With the beginning of Navratri yesterday, the green crusaders of the city have undertaken the task of emerging victorious over the evil air pollution. They plan to collect about 3 tonne of nirmalya from Chaturshringi temple and turn it into fertilizer. The compost would then be used to nourish over 10,000 trees planted on ARAI, Hanuman and Chatuhshrungi hills.
The initiative – undertaken by Green Hills, an NGO, in association with the civic body – is expected to be a success, as the 300-year-old attracts thousands of devotees during the nine days of Navratri. Sunil Athawale, NGO president, said, “We are making the best use of nirmalya by utilising it to nourish the green cover. We expect to collect about 300 bags this Navratri.”
Athawale added that some of their members have hired labourers to dig several pits to treat nirmalya. “Also, the PMC had given us JCB machines to dig huge ditches,” he added While Nandakumar Aangal, president of Chaturshringi temple trust, said, “We feel privileged to have got the opportunity to participate in such a constructive work. Now we plan to do this every year.”
Madhukar Karkud, sanitary inspector from Ghole Road ward office, said, “We’ll segregate nirmalya from plastic and paper and other material. While nirmalya will be used to make manure, the other material will be sent to Urali Devachi for recycling.” For the first time, flowers will be showered upon Goddess Chaturshringi from a helicopter this Dussehra. “We are in process of acquiring all sorts of permission for the event, which will be held on October 24. The palkhi procession will be taken out on the road near the temple. Even these floweres will be collected and used to make fertilizer,” said Anagal.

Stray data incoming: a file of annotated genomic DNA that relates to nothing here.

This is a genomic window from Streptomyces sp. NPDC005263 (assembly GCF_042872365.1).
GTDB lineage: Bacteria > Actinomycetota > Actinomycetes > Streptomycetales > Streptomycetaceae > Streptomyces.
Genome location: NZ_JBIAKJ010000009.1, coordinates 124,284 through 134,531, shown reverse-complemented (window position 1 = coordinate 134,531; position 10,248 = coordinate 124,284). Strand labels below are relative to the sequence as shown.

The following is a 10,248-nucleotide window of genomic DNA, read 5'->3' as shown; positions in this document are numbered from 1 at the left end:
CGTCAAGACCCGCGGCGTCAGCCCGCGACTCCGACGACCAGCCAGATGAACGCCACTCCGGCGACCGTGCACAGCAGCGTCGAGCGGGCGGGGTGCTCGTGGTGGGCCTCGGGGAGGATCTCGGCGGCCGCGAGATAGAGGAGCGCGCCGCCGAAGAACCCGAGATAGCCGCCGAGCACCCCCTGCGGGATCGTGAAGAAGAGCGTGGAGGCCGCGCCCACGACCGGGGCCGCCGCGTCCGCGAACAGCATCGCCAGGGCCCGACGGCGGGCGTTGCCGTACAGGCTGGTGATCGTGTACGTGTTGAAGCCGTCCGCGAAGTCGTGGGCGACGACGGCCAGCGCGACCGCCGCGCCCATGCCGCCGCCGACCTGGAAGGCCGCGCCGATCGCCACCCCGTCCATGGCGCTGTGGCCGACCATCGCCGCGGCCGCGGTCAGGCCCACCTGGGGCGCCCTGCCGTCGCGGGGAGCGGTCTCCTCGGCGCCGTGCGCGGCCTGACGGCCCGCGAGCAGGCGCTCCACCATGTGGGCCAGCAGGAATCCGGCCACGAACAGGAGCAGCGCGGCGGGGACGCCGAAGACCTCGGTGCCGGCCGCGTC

No load shedding during Navratri
Rajesh Tope, who has recently took charge of power ministry, yesterday announced that the state would not face load shedding for the next 10 days. “We had set a target of December 2012 to make Maharashtra a load shedding-free state, and are trying hard to increase Plant Load Factor (PLF). Presently, the government thermal plants have PLF of 64 per cent, while the ones run by private company have PLF up to 100 per cent,” said Tope.
Refuting reports that the state is purchasing electricity by private companies at higher rates, he cleared, “We are trying to use government-run power plants on an optimal level. But if we still face electricity deficit, we may purchase power from private companies.”
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